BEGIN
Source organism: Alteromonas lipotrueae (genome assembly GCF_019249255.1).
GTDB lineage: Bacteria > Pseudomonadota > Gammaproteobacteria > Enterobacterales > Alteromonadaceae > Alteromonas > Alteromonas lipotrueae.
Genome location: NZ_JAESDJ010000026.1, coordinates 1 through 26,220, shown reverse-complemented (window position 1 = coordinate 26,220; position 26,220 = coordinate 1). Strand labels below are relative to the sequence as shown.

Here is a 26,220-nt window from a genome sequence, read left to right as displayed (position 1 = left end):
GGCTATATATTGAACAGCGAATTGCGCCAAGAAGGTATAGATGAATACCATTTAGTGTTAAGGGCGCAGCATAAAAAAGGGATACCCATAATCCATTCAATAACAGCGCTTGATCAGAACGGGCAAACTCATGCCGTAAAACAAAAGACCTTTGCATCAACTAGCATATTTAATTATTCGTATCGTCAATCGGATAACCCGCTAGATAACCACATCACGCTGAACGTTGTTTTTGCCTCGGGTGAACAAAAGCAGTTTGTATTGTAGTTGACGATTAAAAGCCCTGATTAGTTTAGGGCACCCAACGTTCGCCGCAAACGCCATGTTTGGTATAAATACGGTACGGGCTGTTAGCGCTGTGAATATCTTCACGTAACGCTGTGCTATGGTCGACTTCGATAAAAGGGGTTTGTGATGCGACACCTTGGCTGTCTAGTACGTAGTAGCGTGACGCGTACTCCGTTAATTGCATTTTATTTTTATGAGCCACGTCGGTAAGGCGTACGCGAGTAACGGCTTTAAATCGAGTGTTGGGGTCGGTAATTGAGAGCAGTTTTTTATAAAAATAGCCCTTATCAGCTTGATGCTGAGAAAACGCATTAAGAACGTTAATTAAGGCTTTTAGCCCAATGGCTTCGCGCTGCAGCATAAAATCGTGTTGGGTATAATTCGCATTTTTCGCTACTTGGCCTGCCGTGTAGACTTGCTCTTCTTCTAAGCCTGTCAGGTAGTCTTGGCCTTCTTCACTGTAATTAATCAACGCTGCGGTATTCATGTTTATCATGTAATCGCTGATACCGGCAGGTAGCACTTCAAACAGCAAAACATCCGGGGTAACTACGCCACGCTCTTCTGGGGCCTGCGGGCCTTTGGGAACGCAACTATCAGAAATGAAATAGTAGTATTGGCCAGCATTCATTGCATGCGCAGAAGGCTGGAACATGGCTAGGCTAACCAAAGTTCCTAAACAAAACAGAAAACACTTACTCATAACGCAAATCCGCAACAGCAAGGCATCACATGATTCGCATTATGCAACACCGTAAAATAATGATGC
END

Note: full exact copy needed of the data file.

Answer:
Source organism: Alteromonas lipotrueae (genome assembly GCF_019249255.1).
GTDB lineage: Bacteria > Pseudomonadota > Gammaproteobacteria > Enterobacterales > Alteromonadaceae > Alteromonas > Alteromonas lipotrueae.
Genome location: NZ_JAESDJ010000026.1, coordinates 1 through 26,220, shown reverse-complemented (window position 1 = coordinate 26,220; position 26,220 = coordinate 1). Strand labels below are relative to the sequence as shown.

Here is a 26,220-nt window from a genome sequence, read left to right as displayed (position 1 = left end):
GGCTATATATTGAACAGCGAATTGCGCCAAGAAGGTATAGATGAATACCATTTAGTGTTAAGGGCGCAGCATAAAAAAGGGATACCCATAATCCATTCAATAACAGCGCTTGATCAGAACGGGCAAACTCATGCCGTAAAACAAAAGACCTTTGCATCAACTAGCATATTTAATTATTCGTATCGTCAATCGGATAACCCGCTAGATAACCACATCACGCTGAACGTTGTTTTTGCCTCGGGTGAACAAAAGCAGTTTGTATTGTAGTTGACGATTAAAAGCCCTGATTAGTTTAGGGCACCCAACGTTCGCCGCAAACGCCATGTTTGGTATAAATACGGTACGGGCTGTTAGCGCTGTGAATATCTTCACGTAACGCTGTGCTATGGTCGACTTCGATAAAAGGGGTTTGTGATGCGACACCTTGGCTGTCTAGTACGTAGTAGCGTGACGCGTACTCCGTTAATTGCATTTTATTTTTATGAGCCACGTCGGTAAGGCGTACGCGAGTAACGGCTTTAAATCGAGTGTTGGGGTCGGTAATTGAGAGCAGTTTTTTATAAAAATAGCCCTTATCAGCTTGATGCTGAGAAAACGCATTAAGAACGTTAATTAAGGCTTTTAGCCCAATGGCTTCGCGCTGCAGCATAAAATCGTGTTGGGTATAATTCGCATTTTTCGCTACTTGGCCTGCCGTGTAGACTTGCTCTTCTTCTAAGCCTGTCAGGTAGTCTTGGCCTTCTTCACTGTAATTAATCAACGCTGCGGTATTCATGTTTATCATGTAATCGCTGATACCGGCAGGTAGCACTTCAAACAGCAAAACATCCGGGGTAACTACGCCACGCTCTTCTGGGGCCTGCGGGCCTTTGGGAACGCAACTATCAGAAATGAAATAGTAGTATTGGCCAGCATTCATTGCATGCGCAGAAGGCTGGAACATGGCTAGGCTAACCAAAGTTCCTAAACAAAACAGAAAACACTTACTCATAACGCAAATCCGCAACAGCAAGGCATCACATGATTCGCATTATGCAACACCGTAAAATAATGATGC